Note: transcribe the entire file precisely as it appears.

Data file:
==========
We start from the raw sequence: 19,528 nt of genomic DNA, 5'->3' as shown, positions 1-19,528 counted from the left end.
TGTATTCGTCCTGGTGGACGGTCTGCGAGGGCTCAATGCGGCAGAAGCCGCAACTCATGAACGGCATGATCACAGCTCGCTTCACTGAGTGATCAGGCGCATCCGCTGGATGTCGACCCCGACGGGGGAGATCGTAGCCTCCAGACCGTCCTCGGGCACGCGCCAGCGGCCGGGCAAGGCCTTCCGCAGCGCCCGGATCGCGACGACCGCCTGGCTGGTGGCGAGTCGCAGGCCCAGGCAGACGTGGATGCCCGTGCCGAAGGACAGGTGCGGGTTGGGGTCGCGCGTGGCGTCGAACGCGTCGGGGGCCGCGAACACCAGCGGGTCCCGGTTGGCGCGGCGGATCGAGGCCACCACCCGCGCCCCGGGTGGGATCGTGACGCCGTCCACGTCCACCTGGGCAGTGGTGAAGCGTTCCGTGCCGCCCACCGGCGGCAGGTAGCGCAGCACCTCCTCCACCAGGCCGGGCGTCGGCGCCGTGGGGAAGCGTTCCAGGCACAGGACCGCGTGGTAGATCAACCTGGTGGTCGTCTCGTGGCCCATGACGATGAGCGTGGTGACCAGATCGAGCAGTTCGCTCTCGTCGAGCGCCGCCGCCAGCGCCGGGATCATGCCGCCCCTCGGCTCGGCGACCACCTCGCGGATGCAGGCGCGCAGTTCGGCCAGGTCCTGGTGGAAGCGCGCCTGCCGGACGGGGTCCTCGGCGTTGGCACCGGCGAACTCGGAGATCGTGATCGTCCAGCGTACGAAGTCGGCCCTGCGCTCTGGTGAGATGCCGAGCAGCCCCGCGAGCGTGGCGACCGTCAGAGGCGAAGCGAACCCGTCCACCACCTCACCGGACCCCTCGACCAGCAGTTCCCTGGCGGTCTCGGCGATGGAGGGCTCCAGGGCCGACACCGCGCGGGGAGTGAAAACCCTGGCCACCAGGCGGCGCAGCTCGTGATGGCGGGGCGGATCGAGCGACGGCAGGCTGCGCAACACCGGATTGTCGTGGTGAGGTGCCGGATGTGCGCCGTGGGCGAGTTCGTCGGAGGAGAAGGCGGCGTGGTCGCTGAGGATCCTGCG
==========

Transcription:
We start from the raw sequence: 19,528 nt of genomic DNA, 5'->3' as shown, positions 1-19,528 counted from the left end.
TGTATTCGTCCTGGTGGACGGTCTGCGAGGGCTCAATGCGGCAGAAGCCGCAACTCATGAACGGCATGATCACAGCTCGCTTCACTGAGTGATCAGGCGCATCCGCTGGATGTCGACCCCGACGGGGGAGATCGTAGCCTCCAGACCGTCCTCGGGCACGCGCCAGCGGCCGGGCAAGGCCTTCCGCAGCGCCCGGATCGCGACGACCGCCTGGCTGGTGGCGAGTCGCAGGCCCAGGCAGACGTGGATGCCCGTGCCGAAGGACAGGTGCGGGTTGGGGTCGCGCGTGGCGTCGAACGCGTCGGGGGCCGCGAACACCAGCGGGTCCCGGTTGGCGCGGCGGATCGAGGCCACCACCCGCGCCCCGGGTGGGATCGTGACGCCGTCCACGTCCACCTGGGCAGTGGTGAAGCGTTCCGTGCCGCCCACCGGCGGCAGGTAGCGCAGCACCTCCTCCACCAGGCCGGGCGTCGGCGCCGTGGGGAAGCGTTCCAGGCACAGGACCGCGTGGTAGATCAACCTGGTGGTCGTCTCGTGGCCCATGACGATGAGCGTGGTGACCAGATCGAGCAGTTCGCTCTCGTCGAGCGCCGCCGCCAGCGCCGGGATCATGCCGCCCCTCGGCTCGGCGACCACCTCGCGGATGCAGGCGCGCAGTTCGGCCAGGTCCTGGTGGAAGCGCGCCTGCCGGACGGGGTCCTCGGCGTTGGCACCGGCGAACTCGGAGATCGTGATCGTCCAGCGTACGAAGTCGGCCCTGCGCTCTGGTGAGATGCCGAGCAGCCCCGCGAGCGTGGCGACCGTCAGAGGCGAAGCGAACCCGTCCACCACCTCACCGGACCCCTCGACCAGCAGTTCCCTGGCGGTCTCGGCGATGGAGGGCTCCAGGGCCGACACCGCGCGGGGAGTGAAAACCCTGGCCACCAGGCGGCGCAGCTCGTGATGGCGGGGCGGATCGAGCGACGGCAGGCTGCGCAACACCGGATTGTCGTGGTGAGGTGCCGGATGTGCGCCGTGGGCGAGTTCGTCGGAGGAGAAGGCGGCGTGGTCGCTGAGGATCCTGCG